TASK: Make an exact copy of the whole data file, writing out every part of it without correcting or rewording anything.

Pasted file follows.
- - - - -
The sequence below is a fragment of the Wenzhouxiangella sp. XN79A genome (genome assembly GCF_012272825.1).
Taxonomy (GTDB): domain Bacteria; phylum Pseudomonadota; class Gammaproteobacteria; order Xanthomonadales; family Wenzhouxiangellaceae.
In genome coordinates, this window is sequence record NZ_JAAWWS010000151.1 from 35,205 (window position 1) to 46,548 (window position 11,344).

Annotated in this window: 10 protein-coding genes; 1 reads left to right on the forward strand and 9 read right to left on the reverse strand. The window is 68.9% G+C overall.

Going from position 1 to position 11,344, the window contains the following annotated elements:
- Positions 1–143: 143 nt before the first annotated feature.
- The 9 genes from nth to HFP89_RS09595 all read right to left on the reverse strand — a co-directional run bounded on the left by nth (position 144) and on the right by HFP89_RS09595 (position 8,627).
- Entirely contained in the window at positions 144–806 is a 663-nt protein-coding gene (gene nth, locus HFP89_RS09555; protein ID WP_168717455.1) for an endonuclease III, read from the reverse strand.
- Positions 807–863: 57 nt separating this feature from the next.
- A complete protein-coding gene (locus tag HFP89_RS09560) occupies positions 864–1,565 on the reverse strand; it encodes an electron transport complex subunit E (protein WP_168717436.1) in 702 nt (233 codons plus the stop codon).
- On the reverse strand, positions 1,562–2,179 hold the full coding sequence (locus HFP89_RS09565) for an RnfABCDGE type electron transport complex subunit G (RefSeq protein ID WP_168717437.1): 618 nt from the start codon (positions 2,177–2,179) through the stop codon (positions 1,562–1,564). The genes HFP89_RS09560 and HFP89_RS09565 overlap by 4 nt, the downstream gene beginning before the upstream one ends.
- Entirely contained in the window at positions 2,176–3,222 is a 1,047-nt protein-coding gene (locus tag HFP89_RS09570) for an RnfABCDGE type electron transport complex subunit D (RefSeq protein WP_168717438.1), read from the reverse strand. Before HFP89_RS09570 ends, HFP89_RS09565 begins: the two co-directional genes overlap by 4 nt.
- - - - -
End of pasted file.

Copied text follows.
The sequence below is a fragment of the Wenzhouxiangella sp. XN79A genome (genome assembly GCF_012272825.1).
Taxonomy (GTDB): domain Bacteria; phylum Pseudomonadota; class Gammaproteobacteria; order Xanthomonadales; family Wenzhouxiangellaceae.
In genome coordinates, this window is sequence record NZ_JAAWWS010000151.1 from 35,205 (window position 1) to 46,548 (window position 11,344).

Annotated in this window: 10 protein-coding genes; 1 reads left to right on the forward strand and 9 read right to left on the reverse strand. The window is 68.9% G+C overall.

Going from position 1 to position 11,344, the window contains the following annotated elements:
- Positions 1–143: 143 nt before the first annotated feature.
- The 9 genes from nth to HFP89_RS09595 all read right to left on the reverse strand — a co-directional run bounded on the left by nth (position 144) and on the right by HFP89_RS09595 (position 8,627).
- Entirely contained in the window at positions 144–806 is a 663-nt protein-coding gene (gene nth, locus HFP89_RS09555; protein ID WP_168717455.1) for an endonuclease III, read from the reverse strand.
- Positions 807–863: 57 nt separating this feature from the next.
- A complete protein-coding gene (locus tag HFP89_RS09560) occupies positions 864–1,565 on the reverse strand; it encodes an electron transport complex subunit E (protein WP_168717436.1) in 702 nt (233 codons plus the stop codon).
- On the reverse strand, positions 1,562–2,179 hold the full coding sequence (locus HFP89_RS09565) for an RnfABCDGE type electron transport complex subunit G (RefSeq protein ID WP_168717437.1): 618 nt from the start codon (positions 2,177–2,179) through the stop codon (positions 1,562–1,564). The genes HFP89_RS09560 and HFP89_RS09565 overlap by 4 nt, the downstream gene beginning before the upstream one ends.
- Entirely contained in the window at positions 2,176–3,222 is a 1,047-nt protein-coding gene (locus tag HFP89_RS09570) for an RnfABCDGE type electron transport complex subunit D (RefSeq protein WP_168717438.1), read from the reverse strand. Before HFP89_RS09570 ends, HFP89_RS09565 begins: the two co-directional genes overlap by 4 nt.